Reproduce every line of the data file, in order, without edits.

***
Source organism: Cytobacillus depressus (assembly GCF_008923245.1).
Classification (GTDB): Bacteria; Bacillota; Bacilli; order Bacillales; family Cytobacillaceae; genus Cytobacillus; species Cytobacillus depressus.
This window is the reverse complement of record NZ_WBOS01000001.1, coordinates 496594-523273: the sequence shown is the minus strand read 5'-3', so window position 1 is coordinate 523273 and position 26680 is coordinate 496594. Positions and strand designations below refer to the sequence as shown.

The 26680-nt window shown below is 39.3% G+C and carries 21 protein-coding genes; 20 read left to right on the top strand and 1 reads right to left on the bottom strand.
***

Source organism: Cytobacillus depressus (assembly GCF_008923245.1).
Classification (GTDB): Bacteria; Bacillota; Bacilli; order Bacillales; family Cytobacillaceae; genus Cytobacillus; species Cytobacillus depressus.
This window is the reverse complement of record NZ_WBOS01000001.1, coordinates 496594-523273: the sequence shown is the minus strand read 5'-3', so window position 1 is coordinate 523273 and position 26680 is coordinate 496594. Positions and strand designations below refer to the sequence as shown.

The 26680-nt window shown below is 39.3% G+C and carries 21 protein-coding genes; 20 read left to right on the top strand and 1 reads right to left on the bottom strand.